Basically, the computational design process developed in Hellinga’s laboratory involves redesigning a normal protein’s "lock" to fit a very different molecular key. The computational process narrows down to a manageable few the vast number of possible mutations and their corresponding structures, to fit a particular molecule.

"We call these supra-astronomical calculations, because they can produce more possible combinations than there are particles in the known universe," said Hellinga. "The proteins we work with have binding sites of about 15 amino acid residues. And each of these 15 residues could consist of any of the 20 known amino acids. And we do our calculations in three-dimensional space, so each amino acid is described by a number of different structures that we call rotamers. And we use about 6,000 rotamers to represent the 20 amino acids. So, that alone gives us 6,000 to the 15th power possible sequences."

What’s more, when the researchers factor in the further geometric complexities of how the ligand molecule docks to the active site, said Hellinga, the number of possible designs skyrockets to 10 to the hundredth power possibilities.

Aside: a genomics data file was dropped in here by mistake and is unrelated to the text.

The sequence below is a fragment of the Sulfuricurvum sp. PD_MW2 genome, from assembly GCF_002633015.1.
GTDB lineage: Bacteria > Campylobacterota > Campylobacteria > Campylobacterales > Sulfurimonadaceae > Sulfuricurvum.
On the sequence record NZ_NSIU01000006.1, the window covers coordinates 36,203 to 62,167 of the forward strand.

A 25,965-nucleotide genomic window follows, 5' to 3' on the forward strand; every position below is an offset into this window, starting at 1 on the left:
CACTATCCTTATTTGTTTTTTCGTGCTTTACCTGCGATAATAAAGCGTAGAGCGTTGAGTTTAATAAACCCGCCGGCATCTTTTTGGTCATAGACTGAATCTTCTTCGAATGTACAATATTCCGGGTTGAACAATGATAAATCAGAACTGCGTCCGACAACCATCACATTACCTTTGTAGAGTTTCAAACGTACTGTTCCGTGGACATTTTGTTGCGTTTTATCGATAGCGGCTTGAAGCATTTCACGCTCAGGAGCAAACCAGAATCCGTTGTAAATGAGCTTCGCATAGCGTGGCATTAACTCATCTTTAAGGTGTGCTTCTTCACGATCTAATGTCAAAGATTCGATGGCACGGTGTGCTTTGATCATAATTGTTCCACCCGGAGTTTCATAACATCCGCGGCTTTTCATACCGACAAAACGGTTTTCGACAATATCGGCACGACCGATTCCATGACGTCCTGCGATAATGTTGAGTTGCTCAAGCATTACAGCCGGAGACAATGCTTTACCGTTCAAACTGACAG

However, the Duke biochemists have enhanced and applied a mathematical technique called dead end elimination -- pioneered by mathematician Johan DeSmet of the University of Leuven in Belgium and his colleagues -- to drastically narrow the possible structures. Using this approach, their system can narrow the candidates down to a reasonable number with several days’ worth of calculations on a 30-processor computer network. The high-speed network, called a Beowulf cluster, consists of linked processors of the type available on high-end commercial desktop computers.

In the Nature paper, the scientists described adapting E. coli proteins to detect three very different molecules of environmental and clinical importance.

-- TNT, which is a nonbiological compound and carcinogen that the Navy is seeking to detect, as part of developing a TNT-sensing robot to aid its environmental cleanup effort.

-- lactate, which is an indicator of metabolic stress in the body and also associated with certain cancers. Thus, a lactate-sensing protein could locate metabolic distress in the body. Also, lactate has a "left-handed" and "right-handed" molecular form. Demonstrating that an engineered protein could distinguish such "chiral" forms would be of great interest to pharmaceutical firms, said Hellinga, because they must purify drugs to eliminate unwanted chiral forms that can be highly toxic.

-- serotonin, which is a neurotransmitter molecule that nerve cells use to trigger nerve impulses in neighboring cells. Fluctuating serotonin levels are associated with certain psychiatric disorders and elevated levels are indicative of certain bowel tumors.